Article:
Novel techniques and tools are required to operate successfully in challenging environments

Novel techniques and tools are required to operate successfully in challenging environments.

The spaceflight experience is admittedly unique. Numerous successes during the first half-century of space exploration shouldn’t mislead us into thinking that the management of change is generically easy. I have been fortunate to work for the Canadian Space Agency and NASA which are organizations blessed with sufficient resources and highly motivated employees.

The reality is that adaptation to change on Earth is not straightforward. Organizations in the throes of transformation face many hurdles including addiction to the status quo and opposition from powerful vested interests. While executive managers may advocate for change, they often misunderstand the processes that make it happen. Consequently, 70% of all corporate change initiatives fail.

We also struggle with change at the personal level. Employees may outwardly agree to change, but inwardly fear it. Our first reaction is to question its need. Many of us like things as they are and may scheme up ways to get things back to normal.

Abrupt change, in particular, is regarded as unfair, unjust or undesirable. Every one of us will, at some point, be faced with sudden change. A phone call relaying bad news. A customer going a different direction. An employee left behind by restructuring.

Adaptation is particularly germane when change is sudden and unwanted. Accordingly, it is the subject of this book. In the following pages, ‘Spiders in Space’ authors Todd Hirsch and Robert Roach profile 15 individuals, companies and industry associations. Their interviews with these exemplary adapters provide insight into the essentials of the change management process as well as the traits of those leaders who are master adapters. What an opportunity to learn from those who have “been there, done that!”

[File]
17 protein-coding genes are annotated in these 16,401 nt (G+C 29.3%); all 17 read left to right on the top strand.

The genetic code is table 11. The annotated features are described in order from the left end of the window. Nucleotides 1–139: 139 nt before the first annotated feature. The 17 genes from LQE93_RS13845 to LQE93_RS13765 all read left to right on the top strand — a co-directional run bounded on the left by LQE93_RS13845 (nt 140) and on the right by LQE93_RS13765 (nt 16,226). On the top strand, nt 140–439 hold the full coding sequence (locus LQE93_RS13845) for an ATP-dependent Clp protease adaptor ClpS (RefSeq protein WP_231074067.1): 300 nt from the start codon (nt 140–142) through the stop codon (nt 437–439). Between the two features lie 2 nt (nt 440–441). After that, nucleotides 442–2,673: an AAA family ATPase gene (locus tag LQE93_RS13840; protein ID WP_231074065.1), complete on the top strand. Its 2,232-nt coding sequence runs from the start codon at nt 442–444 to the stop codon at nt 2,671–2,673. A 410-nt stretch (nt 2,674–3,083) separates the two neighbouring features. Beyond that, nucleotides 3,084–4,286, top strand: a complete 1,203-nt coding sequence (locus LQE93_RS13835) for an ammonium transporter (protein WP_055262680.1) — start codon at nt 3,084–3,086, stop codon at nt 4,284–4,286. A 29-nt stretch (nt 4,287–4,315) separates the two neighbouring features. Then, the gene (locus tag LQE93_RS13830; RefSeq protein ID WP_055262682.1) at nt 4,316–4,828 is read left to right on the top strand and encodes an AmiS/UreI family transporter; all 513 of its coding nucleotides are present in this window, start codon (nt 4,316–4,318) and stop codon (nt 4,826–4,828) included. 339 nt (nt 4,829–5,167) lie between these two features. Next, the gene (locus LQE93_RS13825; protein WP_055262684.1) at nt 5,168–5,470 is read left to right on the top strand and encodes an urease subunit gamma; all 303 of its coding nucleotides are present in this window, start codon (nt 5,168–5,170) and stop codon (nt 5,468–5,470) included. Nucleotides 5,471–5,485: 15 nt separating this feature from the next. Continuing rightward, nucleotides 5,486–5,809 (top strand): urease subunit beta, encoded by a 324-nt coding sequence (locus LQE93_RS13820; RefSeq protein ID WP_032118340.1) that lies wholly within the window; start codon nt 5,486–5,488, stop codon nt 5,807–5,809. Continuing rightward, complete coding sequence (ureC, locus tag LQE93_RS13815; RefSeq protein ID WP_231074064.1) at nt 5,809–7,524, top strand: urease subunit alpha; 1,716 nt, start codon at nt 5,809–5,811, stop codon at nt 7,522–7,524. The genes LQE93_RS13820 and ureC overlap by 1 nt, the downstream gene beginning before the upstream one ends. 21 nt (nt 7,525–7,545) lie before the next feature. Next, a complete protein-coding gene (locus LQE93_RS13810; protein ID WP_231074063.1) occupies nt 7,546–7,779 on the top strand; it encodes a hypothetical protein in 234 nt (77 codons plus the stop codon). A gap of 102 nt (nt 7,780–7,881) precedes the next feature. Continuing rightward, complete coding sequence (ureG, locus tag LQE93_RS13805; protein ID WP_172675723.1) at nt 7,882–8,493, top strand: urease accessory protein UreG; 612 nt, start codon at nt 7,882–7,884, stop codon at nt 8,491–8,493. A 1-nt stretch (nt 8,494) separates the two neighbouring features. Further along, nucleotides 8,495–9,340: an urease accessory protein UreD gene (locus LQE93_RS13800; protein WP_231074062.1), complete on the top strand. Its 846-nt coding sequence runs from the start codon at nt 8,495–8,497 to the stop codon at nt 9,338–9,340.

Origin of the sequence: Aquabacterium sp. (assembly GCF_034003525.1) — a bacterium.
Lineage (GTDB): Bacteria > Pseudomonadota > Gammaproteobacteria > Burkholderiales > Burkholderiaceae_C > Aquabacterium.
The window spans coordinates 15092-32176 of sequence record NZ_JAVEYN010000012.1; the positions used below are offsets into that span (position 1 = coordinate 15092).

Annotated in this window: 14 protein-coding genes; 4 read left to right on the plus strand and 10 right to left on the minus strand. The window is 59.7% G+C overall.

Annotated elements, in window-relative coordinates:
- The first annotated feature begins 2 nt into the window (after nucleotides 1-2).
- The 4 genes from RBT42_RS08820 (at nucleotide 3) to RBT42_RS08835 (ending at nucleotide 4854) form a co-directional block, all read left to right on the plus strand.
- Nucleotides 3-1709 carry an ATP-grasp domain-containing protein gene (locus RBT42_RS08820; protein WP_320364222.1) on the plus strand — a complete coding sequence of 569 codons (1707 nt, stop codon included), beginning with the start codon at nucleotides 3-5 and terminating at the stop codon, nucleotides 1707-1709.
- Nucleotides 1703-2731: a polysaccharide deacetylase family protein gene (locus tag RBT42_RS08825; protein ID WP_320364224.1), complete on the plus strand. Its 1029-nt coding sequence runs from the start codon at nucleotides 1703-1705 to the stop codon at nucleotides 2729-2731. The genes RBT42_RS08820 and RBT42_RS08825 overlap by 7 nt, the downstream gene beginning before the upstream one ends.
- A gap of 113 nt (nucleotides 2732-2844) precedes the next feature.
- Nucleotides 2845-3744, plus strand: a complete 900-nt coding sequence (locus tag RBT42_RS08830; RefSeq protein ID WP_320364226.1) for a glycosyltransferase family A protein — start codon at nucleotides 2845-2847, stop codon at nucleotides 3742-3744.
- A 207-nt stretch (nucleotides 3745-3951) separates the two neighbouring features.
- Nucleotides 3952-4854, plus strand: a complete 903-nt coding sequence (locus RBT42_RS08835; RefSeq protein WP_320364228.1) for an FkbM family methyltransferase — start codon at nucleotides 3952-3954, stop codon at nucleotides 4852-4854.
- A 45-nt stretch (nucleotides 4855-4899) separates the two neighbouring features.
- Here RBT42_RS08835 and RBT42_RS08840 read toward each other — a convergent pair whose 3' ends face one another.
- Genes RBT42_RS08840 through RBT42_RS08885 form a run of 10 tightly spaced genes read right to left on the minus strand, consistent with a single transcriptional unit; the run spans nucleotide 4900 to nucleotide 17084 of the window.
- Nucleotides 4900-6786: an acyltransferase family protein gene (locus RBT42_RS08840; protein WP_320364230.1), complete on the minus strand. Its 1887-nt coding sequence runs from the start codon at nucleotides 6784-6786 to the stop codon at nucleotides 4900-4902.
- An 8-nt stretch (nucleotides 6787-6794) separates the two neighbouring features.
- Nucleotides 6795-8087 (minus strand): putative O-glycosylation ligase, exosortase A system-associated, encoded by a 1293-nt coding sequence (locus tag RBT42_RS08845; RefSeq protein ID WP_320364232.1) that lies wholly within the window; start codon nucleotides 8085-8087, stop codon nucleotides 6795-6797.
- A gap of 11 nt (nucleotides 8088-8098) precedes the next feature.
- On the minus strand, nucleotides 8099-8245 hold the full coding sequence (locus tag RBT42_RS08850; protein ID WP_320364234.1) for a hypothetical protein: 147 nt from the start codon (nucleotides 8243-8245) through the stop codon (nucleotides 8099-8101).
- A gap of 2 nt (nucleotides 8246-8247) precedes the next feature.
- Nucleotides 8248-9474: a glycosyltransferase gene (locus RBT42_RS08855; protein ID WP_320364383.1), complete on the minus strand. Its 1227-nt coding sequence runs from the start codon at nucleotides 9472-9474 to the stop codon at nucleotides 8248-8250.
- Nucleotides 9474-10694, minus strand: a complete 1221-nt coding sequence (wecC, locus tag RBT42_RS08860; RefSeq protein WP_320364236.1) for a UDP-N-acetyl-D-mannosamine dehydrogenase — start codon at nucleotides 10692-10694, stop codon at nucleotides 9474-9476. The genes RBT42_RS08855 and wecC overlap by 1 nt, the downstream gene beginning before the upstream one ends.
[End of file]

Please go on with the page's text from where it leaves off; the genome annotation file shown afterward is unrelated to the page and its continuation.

Oh, by the way, a couple of the adapters profiled in this book are eight-legged extraterrestrials. Esmeralda and Gladys were two golden orb spiders who launched aboard space shuttle Endeavour to the International Space Station in 2011. While the spiders were flown as part of an animal biology experiment, Todd and Robert show how these plucky arachnids taught us so much more. The spinning of webs in space, it turns out, is a fitting metaphor for dealing with sudden change on Earth.

An extraterrestrial of the two-legged kind was also interviewed. My fellow Canadian astronaut Dr. Dafydd Williams speaks from his flight experiences about the physiological adaptations to spaceflight and shares his perspectives on crew responses to challenging, unexpected (‘off-nominal’ in astronaut lingo) situations.

Adaptation is a relevant topic in today’s world as well as a critical skill for workers and organizations. I know that you will enjoy reading Spiders in Space: Successfully Adapting to Unwanted Change and will find the book to be inspirational and instructional. It will serve as a helpful reference for everyone trying to cope with the dynamism of this 21st century epoch – on the planet or off.